مصادر عالمية / Interesting Engineering

9 Astronomy Projects You Can Practice from the Safety of Your Home Right Now

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If you lucked out and had a great teacher, astronomy was probably one of your favorite subjects in school. Studying the moon, galaxies, comets, and everything in between open the gates to a lifetime of appreciation for this little blue marble we call home and our expansive universe. However, the fun and excitement surrounding the study of space do not end as a child.

Astronomy indeed attracts young people to science and technology, even leading them down a STEM career path. Nevertheless, there is a multitude of ways to do science beyond school as an amateur astronomer. There are also ways you can make contributions to astronomical education and research from the comfort of your home. However, we are getting ahead of ourselves.

Astronomy has a special place in the hearts of many people around the world. For the uninitiated, astronomy is simply the study of the sun, moon, stars, planets, comets, gas, galaxies, gas, dust, and other non-Earthly bodies and phenomena.

Since the beginning of time, humanity has looked towards the heavens, looking for patterns in celestial bodies, searching for meaning and order to the universe surrounding them. Astronomy itself looks at observing, while its close cousin astrophysics concentrates on the behavior, properties, and motion of objects out there. Nevertheless, it is good to mention that there tends to be an overlap between the two terms. 

Studying planets, galaxies, and stars can be a sublime, exciting, and imaginative experience, making astronomy a revered subject among children. As the philosopher Socrates once said, "Man must rise above the Earth—to the top of the atmosphere and beyond—for only thus will he fully understand the world in which he lives."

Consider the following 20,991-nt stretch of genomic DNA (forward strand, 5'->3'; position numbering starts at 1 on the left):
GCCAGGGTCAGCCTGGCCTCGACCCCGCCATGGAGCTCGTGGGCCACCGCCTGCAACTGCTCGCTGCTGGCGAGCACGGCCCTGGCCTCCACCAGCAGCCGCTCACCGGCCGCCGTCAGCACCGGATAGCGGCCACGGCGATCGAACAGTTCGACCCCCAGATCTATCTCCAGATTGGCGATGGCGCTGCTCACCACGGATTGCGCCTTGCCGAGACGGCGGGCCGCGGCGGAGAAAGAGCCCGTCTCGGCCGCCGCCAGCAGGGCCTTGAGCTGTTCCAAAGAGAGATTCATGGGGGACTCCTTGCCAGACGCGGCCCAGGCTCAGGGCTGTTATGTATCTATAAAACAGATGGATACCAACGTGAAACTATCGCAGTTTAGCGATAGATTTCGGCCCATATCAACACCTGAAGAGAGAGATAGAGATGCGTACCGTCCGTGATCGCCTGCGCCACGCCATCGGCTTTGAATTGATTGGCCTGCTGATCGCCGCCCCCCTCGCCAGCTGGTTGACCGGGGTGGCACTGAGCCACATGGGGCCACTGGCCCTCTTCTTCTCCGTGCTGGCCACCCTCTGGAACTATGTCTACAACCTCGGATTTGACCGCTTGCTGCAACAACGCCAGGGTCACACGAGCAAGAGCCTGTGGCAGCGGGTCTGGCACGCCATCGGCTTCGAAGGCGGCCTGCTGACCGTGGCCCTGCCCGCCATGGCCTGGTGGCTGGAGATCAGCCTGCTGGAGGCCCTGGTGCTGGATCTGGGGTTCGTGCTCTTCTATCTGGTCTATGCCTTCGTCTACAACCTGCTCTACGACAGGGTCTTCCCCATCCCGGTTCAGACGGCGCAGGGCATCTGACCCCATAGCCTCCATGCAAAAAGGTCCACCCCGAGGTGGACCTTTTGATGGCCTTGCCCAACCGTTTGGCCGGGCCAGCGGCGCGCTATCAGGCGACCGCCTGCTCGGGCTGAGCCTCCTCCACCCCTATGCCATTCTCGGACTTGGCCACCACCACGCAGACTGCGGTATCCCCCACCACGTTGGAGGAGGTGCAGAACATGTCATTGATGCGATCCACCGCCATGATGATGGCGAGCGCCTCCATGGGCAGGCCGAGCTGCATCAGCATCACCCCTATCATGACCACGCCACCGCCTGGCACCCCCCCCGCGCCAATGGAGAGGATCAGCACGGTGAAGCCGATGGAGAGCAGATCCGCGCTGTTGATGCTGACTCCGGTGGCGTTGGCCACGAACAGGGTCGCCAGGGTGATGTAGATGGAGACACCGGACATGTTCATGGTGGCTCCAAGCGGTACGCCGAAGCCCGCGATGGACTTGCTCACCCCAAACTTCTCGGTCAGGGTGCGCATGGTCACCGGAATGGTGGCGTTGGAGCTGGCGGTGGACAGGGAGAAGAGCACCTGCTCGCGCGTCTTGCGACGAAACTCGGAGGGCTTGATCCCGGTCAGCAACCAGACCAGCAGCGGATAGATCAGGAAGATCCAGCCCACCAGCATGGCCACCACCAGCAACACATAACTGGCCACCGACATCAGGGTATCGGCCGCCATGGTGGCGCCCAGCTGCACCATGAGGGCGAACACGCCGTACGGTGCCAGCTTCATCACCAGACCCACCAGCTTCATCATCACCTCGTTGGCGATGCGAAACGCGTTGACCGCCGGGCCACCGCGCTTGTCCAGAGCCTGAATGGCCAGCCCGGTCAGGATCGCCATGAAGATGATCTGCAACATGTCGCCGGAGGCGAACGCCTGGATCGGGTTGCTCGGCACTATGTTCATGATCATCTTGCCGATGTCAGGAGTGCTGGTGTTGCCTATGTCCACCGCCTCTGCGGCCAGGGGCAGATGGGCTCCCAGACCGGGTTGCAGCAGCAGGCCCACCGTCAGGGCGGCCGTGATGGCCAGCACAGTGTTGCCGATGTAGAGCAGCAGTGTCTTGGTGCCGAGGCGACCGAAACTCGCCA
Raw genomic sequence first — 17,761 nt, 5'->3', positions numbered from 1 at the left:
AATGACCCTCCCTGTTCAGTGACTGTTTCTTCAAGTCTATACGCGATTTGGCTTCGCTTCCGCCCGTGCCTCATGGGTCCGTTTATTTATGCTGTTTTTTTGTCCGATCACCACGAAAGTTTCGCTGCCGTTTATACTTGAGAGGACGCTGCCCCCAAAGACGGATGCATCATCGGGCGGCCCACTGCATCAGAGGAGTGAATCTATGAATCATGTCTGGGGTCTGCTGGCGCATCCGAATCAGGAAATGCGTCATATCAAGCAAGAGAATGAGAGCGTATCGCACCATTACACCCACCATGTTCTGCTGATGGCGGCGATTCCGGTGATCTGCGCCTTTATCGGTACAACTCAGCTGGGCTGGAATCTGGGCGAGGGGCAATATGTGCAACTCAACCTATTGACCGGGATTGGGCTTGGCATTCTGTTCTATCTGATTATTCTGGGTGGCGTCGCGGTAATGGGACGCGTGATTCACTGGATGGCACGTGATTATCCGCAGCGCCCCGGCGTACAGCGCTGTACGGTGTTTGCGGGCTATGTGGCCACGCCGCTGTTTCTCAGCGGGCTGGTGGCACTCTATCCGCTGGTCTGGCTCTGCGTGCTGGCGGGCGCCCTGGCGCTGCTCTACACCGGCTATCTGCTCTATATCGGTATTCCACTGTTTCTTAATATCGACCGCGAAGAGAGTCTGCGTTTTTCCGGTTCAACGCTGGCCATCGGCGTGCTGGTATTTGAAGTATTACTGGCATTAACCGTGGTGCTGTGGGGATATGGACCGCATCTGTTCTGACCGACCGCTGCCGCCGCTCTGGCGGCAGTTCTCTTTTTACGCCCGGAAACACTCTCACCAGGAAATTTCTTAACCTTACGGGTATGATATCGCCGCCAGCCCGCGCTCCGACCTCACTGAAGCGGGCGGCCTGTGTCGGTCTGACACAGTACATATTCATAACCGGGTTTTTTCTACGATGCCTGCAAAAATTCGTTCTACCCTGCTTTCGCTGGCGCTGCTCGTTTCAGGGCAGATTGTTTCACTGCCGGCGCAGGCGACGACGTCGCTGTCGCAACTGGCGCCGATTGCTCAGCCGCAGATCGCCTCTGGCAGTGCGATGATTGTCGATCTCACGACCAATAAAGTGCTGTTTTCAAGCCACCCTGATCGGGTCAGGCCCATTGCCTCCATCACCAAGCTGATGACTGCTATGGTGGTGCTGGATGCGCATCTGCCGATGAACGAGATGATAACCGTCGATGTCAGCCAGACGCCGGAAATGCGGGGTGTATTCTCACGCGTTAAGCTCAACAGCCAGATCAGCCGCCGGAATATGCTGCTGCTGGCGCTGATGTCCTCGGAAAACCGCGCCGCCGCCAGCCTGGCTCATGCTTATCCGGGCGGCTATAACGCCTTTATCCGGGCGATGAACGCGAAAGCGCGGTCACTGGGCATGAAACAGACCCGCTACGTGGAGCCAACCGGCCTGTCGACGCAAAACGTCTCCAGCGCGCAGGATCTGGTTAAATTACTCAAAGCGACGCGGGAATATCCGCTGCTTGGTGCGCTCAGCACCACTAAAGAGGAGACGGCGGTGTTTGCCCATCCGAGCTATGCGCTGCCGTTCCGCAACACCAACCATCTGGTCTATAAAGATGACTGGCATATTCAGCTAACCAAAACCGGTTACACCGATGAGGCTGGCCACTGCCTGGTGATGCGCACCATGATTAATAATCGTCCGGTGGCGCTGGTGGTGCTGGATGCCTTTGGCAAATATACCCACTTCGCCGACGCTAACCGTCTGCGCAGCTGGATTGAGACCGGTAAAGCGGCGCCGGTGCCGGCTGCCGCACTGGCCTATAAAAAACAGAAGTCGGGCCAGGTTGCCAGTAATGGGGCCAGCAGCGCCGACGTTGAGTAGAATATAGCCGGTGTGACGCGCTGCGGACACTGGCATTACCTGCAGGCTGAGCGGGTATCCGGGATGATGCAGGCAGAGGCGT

While isolating at home, there are many great resources and projects that you can do from your backyard. All you need is access to the night sky. And, don't worry, there are some great astronomy projects for adults too. Today we are going to highlight some of our favorite astronomy projects for people of all ages, projects that are perfect if you are stuck at home. Let's begin.

1. Start with a little stargazing

Astronomy Project Level: Beginner 

One of the best things to do as the nights begin to warm up is to spend some time looking at the night sky. For this project, all you need is a notebook, pen to take notes with, and a smartphone or tablet. Even more so, this is an excellent nightly project for people of all ages. Though stargazing is nothing new, there are apps out there that identify what is in the night sky, complete with 3D animations, and educational content.

All you have to do is point your phone at the night sky and interact with the celestial bodies on your mobile device. While discovering what is in your backyard, take the time to track the objects over the months, keeping note of how their positions change. We recommend downloading the apps SkyView and Star Walk to get started. During your exploration, you might even come across a few planets and galaxies.

2. Check out the surface of the moon 

Astronomy Project Level: Beginner 

9 Astronomy Projects You Can Practice from the Safety of Your Home Right Now
Source: NASA

Another simple project for people of all ages. All you need for this project is a pair of modest binoculars, a clear night sky, and a visible moon. With just these binoculars, you can see the incredible surface of the moon in much more detail than you might expect, revealing some of its stunning craters and lunar seas.

Even more so, take the time to record your observations, analyzing how the moon changes over time. It is also good to note that the moon will change places over time. A lot of people observe the moon, take the observations, and sketch them; thus, creating beautiful artwork. 

3. Observe the International Space Station 

Astronomy Project Level: Beginner-Intermediate 

9 Astronomy Projects You Can Practice from the Safety of Your Home Right Now
Source: NASA

After observing the moon and the few planets, why not take a shot at getting a glimpse of the International Space Station? The ISS is traveling at about 27,600km per hour above the Earth, allowing it to orbit the Earth about 16 times each day. At about 400 kilometers above the planet, the space station can be seen at over 6,700 locations worldwide. It is not that difficult to spot since it is one of the third brightest objects in the sky. If you want to learn more about how to spot the ISS, be sure to stop by its NASA website here.